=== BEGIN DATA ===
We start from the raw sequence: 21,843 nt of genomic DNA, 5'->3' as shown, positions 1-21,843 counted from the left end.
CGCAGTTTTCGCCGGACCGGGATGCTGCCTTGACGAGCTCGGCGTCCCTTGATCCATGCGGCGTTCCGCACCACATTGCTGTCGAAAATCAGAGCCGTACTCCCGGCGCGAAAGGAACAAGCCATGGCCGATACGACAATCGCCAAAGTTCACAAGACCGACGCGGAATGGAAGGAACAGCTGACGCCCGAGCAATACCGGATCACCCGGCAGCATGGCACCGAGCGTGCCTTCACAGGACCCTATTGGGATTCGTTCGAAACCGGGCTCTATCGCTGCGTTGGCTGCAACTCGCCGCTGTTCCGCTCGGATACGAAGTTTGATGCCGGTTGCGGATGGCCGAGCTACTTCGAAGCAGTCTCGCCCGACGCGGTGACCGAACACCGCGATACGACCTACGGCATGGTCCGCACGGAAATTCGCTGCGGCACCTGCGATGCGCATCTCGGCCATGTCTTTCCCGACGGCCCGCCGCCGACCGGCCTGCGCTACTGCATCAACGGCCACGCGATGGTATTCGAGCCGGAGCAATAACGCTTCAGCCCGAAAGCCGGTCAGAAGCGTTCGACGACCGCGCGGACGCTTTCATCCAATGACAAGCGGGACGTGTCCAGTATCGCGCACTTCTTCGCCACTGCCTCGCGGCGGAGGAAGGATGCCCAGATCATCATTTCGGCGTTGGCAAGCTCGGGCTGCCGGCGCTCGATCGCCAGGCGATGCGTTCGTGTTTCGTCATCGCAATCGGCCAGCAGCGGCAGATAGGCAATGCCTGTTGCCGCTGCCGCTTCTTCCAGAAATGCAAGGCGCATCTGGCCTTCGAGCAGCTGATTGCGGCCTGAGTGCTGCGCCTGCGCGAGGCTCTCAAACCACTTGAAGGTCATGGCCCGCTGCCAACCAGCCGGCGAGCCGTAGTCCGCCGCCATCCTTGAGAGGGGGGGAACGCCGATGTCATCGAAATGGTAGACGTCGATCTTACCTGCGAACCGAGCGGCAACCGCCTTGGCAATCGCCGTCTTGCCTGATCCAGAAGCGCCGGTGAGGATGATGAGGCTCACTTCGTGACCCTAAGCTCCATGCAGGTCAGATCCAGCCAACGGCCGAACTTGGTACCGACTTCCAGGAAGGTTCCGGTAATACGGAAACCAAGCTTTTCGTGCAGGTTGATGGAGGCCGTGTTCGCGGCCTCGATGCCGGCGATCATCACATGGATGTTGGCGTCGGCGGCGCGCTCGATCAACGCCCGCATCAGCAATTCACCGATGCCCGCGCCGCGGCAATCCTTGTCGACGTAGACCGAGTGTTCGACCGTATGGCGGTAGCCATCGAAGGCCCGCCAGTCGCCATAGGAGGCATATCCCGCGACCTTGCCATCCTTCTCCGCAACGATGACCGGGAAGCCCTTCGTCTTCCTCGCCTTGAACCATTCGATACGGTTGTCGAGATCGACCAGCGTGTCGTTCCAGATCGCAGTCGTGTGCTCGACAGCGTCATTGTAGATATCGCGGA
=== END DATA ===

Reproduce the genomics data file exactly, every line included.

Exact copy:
We start from the raw sequence: 21,843 nt of genomic DNA, 5'->3' as shown, positions 1-21,843 counted from the left end.
CGCAGTTTTCGCCGGACCGGGATGCTGCCTTGACGAGCTCGGCGTCCCTTGATCCATGCGGCGTTCCGCACCACATTGCTGTCGAAAATCAGAGCCGTACTCCCGGCGCGAAAGGAACAAGCCATGGCCGATACGACAATCGCCAAAGTTCACAAGACCGACGCGGAATGGAAGGAACAGCTGACGCCCGAGCAATACCGGATCACCCGGCAGCATGGCACCGAGCGTGCCTTCACAGGACCCTATTGGGATTCGTTCGAAACCGGGCTCTATCGCTGCGTTGGCTGCAACTCGCCGCTGTTCCGCTCGGATACGAAGTTTGATGCCGGTTGCGGATGGCCGAGCTACTTCGAAGCAGTCTCGCCCGACGCGGTGACCGAACACCGCGATACGACCTACGGCATGGTCCGCACGGAAATTCGCTGCGGCACCTGCGATGCGCATCTCGGCCATGTCTTTCCCGACGGCCCGCCGCCGACCGGCCTGCGCTACTGCATCAACGGCCACGCGATGGTATTCGAGCCGGAGCAATAACGCTTCAGCCCGAAAGCCGGTCAGAAGCGTTCGACGACCGCGCGGACGCTTTCATCCAATGACAAGCGGGACGTGTCCAGTATCGCGCACTTCTTCGCCACTGCCTCGCGGCGGAGGAAGGATGCCCAGATCATCATTTCGGCGTTGGCAAGCTCGGGCTGCCGGCGCTCGATCGCCAGGCGATGCGTTCGTGTTTCGTCATCGCAATCGGCCAGCAGCGGCAGATAGGCAATGCCTGTTGCCGCTGCCGCTTCTTCCAGAAATGCAAGGCGCATCTGGCCTTCGAGCAGCTGATTGCGGCCTGAGTGCTGCGCCTGCGCGAGGCTCTCAAACCACTTGAAGGTCATGGCCCGCTGCCAACCAGCCGGCGAGCCGTAGTCCGCCGCCATCCTTGAGAGGGGGGGAACGCCGATGTCATCGAAATGGTAGACGTCGATCTTACCTGCGAACCGAGCGGCAACCGCCTTGGCAATCGCCGTCTTGCCTGATCCAGAAGCGCCGGTGAGGATGATGAGGCTCACTTCGTGACCCTAAGCTCCATGCAGGTCAGATCCAGCCAACGGCCGAACTTGGTACCGACTTCCAGGAAGGTTCCGGTAATACGGAAACCAAGCTTTTCGTGCAGGTTGATGGAGGCCGTGTTCGCGGCCTCGATGCCGGCGATCATCACATGGATGTTGGCGTCGGCGGCGCGCTCGATCAACGCCCGCATCAGCAATTCACCGATGCCCGCGCCGCGGCAATCCTTGTCGACGTAGACCGAGTGTTCGACCGTATGGCGGTAGCCATCGAAGGCCCGCCAGTCGCCATAGGAGGCATATCCCGCGACCTTGCCATCCTTCTCCGCAACGATGACCGGGAAGCCCTTCGTCTTCCTCGCCTTGAACCATTCGATACGGTTGTCGAGATCGACCAGCGTGTCGTTCCAGATCGCAGTCGTGTGCTCGACAGCGTCATTGTAGATATCGCGGA